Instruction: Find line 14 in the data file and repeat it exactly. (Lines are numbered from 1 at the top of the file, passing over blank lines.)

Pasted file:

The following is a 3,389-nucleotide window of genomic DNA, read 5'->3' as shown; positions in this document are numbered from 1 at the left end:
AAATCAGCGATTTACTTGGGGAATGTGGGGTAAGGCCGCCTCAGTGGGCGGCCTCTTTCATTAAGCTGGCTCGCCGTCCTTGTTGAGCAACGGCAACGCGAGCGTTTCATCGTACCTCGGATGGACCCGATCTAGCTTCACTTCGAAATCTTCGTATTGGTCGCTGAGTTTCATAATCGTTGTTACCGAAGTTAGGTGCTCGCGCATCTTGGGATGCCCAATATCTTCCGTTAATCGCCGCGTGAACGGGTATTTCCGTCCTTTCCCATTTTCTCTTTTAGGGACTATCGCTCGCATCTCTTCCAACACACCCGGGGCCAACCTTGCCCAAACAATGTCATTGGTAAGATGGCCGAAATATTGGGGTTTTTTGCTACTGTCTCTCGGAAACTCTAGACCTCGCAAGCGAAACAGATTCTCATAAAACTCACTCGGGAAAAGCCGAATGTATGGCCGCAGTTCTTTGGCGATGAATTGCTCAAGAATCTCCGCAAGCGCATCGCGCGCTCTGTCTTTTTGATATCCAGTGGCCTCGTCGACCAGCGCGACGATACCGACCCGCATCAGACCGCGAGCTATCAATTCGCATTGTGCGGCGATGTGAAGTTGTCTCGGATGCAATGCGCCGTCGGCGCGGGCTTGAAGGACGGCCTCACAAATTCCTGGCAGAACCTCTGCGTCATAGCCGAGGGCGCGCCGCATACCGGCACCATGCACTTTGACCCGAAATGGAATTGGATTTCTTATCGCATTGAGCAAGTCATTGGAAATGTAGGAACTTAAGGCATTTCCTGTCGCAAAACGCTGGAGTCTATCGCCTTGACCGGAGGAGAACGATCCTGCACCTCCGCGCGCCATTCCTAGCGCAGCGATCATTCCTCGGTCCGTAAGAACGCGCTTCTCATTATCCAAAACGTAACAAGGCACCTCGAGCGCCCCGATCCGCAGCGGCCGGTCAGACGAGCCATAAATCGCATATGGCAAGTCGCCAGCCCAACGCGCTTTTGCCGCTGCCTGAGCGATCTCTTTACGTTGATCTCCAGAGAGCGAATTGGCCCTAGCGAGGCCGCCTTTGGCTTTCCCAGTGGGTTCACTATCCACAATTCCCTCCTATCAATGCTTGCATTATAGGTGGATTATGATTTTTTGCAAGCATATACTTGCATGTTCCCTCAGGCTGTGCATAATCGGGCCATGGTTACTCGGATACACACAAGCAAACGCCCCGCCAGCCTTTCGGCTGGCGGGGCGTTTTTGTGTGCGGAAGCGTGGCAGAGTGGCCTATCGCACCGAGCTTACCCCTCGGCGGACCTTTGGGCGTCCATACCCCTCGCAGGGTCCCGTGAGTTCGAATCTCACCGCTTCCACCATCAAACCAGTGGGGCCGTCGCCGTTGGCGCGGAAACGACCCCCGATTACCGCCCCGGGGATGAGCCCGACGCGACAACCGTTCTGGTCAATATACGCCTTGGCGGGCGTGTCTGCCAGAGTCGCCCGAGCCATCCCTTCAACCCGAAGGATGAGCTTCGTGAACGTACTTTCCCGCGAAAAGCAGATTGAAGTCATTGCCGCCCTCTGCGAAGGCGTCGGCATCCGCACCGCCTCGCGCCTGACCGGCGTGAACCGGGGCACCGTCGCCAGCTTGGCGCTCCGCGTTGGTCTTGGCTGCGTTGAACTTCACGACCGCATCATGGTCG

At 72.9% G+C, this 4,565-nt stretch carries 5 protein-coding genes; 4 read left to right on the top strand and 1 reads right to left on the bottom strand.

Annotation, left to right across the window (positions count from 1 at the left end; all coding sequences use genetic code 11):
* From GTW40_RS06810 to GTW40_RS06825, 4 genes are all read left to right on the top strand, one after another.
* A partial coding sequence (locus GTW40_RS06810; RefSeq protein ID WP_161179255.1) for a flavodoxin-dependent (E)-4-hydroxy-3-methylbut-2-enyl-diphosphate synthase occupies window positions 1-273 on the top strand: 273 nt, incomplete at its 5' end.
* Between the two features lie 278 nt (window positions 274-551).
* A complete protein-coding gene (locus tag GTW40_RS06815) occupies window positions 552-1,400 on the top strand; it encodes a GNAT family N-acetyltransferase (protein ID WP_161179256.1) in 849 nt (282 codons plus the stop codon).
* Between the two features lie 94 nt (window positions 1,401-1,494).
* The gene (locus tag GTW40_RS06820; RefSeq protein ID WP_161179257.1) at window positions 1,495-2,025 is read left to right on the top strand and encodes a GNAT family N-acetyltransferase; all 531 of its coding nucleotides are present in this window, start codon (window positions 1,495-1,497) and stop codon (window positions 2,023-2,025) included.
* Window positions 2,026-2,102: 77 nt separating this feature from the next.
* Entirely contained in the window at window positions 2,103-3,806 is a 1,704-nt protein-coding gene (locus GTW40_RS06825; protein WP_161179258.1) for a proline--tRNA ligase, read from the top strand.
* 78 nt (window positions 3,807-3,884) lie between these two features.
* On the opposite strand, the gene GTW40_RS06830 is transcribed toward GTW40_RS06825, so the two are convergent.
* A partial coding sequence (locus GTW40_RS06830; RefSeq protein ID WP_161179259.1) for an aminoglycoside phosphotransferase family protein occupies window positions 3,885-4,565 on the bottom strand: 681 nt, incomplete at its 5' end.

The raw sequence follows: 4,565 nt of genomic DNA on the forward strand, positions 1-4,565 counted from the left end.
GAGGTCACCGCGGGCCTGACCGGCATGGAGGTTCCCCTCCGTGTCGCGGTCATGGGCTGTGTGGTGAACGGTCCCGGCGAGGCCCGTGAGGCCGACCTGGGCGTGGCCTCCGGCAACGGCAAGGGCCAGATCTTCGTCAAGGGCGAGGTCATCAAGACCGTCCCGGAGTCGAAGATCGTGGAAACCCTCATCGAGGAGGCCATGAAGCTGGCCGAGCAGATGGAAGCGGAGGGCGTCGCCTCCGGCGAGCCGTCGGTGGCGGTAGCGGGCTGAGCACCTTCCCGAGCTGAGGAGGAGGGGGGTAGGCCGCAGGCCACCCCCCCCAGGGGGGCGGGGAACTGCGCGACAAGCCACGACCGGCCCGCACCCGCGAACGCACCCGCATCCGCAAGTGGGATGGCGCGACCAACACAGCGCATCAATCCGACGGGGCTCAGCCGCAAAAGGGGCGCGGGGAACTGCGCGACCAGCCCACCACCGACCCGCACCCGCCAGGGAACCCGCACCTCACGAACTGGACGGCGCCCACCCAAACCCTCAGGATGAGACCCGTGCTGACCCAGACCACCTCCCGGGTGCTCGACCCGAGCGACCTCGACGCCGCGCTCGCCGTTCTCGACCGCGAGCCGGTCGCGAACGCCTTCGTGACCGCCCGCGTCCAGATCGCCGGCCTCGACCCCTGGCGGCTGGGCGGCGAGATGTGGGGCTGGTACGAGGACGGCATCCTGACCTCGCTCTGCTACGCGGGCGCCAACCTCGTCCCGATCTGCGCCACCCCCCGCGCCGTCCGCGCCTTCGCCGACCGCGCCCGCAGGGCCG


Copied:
* On the opposite strand, the gene GTW40_RS06830 is transcribed toward GTW40_RS06825, so the two are convergent.